I know I’ve rabbited about this before, because I’m fascinated by both King Richard III and his predecessor Richard II. Such fascination sparks latter-day loyalties. It certainly has with me. Tragedy struck them both, and as supporters of Richard III we know he was maligned as the killer of his two small nephews, betrayed,… Continue reading Two tragic kings called Richard….
Tag: Pontefract Castle
Some minor problems with Thomas More’s account.
King Edward, of that name the fourth, after that he had lived fifty and three years, seven months, and six days, and thereof reigned two and twenty years, one month, and eight days, died at Westminster the ninth day of April. King Edward was born 28 April 1442 and died 9 April 1483. He was… Continue reading Some minor problems with Thomas More’s account.
Edmund of Rutland – a life cut short – his burial at Fotheringhay.
Reblogged from A Medieval Potpourri sparkypus.com Fotheringhay Church and Yorkist Mausoleum 1804. Watercolour by unknown artist. Described by Simon Jenkins as ‘the church that seems to float on its hill above the River Nene, a galleon of Perpendicular on a sea of corn…’ Edmund, son of Richard Duke of York and Cicely Neville was born… Continue reading Edmund of Rutland – a life cut short – his burial at Fotheringhay.
When it comes to receiving kickings, Richard II begins to catch up with Richard III….
Oh dear, here we have 10 “facts” about Richard III’s predecessor namesake, Richard II. Yes, poor old Richard of Bordeaux gets it in the neck yet again. At this rate he’ll soon be Richard III’s equal. Well, maybe not quite, but you know what I mean. Firstly it’s stated that Richard of Bordeaux was… Continue reading When it comes to receiving kickings, Richard II begins to catch up with Richard III….
The Black Prince’s tomb is nothing but his son’s propaganda….!
Here’s more about the Black Prince’s tomb/effigy at Canterbury. It includes a link to a very detailed account of the investigations and findings. And now another on the same subject, that claims the effigy (which the prince himself requested and described in detail) was created by his son Richard II solely to boost his own… Continue reading The Black Prince’s tomb is nothing but his son’s propaganda….!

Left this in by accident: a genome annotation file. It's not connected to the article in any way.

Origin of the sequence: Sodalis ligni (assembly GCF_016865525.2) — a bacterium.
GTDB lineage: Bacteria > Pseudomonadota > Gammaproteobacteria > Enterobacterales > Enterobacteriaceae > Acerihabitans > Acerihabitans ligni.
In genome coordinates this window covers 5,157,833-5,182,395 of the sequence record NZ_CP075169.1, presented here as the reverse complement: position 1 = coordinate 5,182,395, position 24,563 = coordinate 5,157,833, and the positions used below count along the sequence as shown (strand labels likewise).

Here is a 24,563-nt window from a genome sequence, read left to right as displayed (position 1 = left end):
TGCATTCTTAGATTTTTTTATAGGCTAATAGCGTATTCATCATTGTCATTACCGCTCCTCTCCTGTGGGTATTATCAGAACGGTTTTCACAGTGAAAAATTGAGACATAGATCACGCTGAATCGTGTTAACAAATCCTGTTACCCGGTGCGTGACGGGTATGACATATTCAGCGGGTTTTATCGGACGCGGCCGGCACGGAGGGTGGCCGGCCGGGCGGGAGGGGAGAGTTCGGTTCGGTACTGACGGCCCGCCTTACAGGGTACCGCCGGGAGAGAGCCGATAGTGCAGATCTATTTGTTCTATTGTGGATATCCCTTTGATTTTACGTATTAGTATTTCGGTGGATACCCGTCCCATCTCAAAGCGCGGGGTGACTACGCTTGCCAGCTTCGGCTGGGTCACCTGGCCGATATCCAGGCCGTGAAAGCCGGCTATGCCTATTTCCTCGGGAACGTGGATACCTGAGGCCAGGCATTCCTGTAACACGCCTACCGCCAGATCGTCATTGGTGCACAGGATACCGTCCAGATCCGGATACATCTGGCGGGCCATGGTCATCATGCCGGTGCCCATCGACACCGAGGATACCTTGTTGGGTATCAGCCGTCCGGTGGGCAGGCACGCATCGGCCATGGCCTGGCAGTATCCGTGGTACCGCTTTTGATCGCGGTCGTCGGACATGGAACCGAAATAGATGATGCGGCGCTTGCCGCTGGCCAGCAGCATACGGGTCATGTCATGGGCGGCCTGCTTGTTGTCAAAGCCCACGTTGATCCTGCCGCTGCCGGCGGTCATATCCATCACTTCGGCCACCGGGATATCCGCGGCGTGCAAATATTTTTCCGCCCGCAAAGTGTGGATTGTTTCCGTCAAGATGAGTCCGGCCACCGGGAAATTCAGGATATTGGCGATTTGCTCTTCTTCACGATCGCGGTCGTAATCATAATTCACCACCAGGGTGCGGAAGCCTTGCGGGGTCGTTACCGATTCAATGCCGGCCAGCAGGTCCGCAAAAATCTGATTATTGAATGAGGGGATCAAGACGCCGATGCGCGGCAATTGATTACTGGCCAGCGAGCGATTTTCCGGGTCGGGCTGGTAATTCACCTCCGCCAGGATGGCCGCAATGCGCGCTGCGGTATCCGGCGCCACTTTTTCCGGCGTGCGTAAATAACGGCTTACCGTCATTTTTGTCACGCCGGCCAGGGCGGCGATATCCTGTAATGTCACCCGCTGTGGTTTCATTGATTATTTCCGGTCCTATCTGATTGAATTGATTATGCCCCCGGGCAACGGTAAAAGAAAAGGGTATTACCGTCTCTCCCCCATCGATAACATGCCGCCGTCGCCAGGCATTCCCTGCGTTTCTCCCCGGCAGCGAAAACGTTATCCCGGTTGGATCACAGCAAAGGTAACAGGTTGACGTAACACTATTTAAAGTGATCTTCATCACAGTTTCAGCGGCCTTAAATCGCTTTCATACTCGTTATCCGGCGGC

THE MONUMENTAL EFFIGIES OF GREAT BRITAIN : CHARLES A STOTHARD
Reblogged from A Medieval Potpourri sparkypus.com Effigies of Ralph Neville 2nd Earl of Westmorland d.1491 and one of his wives. Branchepeth Church, Durham. These effigies, which were wooden, are now lost to us having since been destroyed by a disastrous fire in 1998. Made in very dark oak it was difficult to get good photos of… Continue reading THE MONUMENTAL EFFIGIES OF GREAT BRITAIN : CHARLES A STOTHARD
Digging up our monarchs; no, not Richard III this time….!
I’m told that even now, if you purchase a plot of ground in which to put your loved ones to rest, the chances are they’ll only lie in peace for eighty years, at which time they are removed and new occupants move in. Well, for centuries our dead haven’t always been left to enjoy their… Continue reading Digging up our monarchs; no, not Richard III this time….!
The denouement at Penmaenhead in 1399….
When we think of Colwyn Bay today, we don’t think of vital historic events in August 1399, when a King of England, Richard II, was captured. This fact led to his deposition, imprisonment and suspiciously convenient death…culminating in the rise of the House of Lancaster in the form of his usurping first cousin, Henry… Continue reading The denouement at Penmaenhead in 1399….
A Keighley man has traced his ancestry back to Sir Thomas Vaughan . . .
A Keighley man, Jimmy Vaughan, has traced his ancestry back to the Sir Thomas Vaughan who was executed at Pontefract Castle on June 25 1483 for opposing Richard, Duke of Gloucester, who was by right of his late brother’s request, Lord Protector of England. Of course, Sir Thomas was one of the multitude of three… Continue reading A Keighley man has traced his ancestry back to Sir Thomas Vaughan . . .
Are you still a thoroughly top-notch, summit-of-the-heap king without a coronation….?
Does anyone know what would happen if a newly succeeding medieval king were too unwell to undergo the rigours of a coronation? Would such a ceremony merely be postponed in the hope of his recovery? What would happen if he didn’t recover, but eventually died still without having had a coronation? Did the omission somehow… Continue reading Are you still a thoroughly top-notch, summit-of-the-heap king without a coronation….?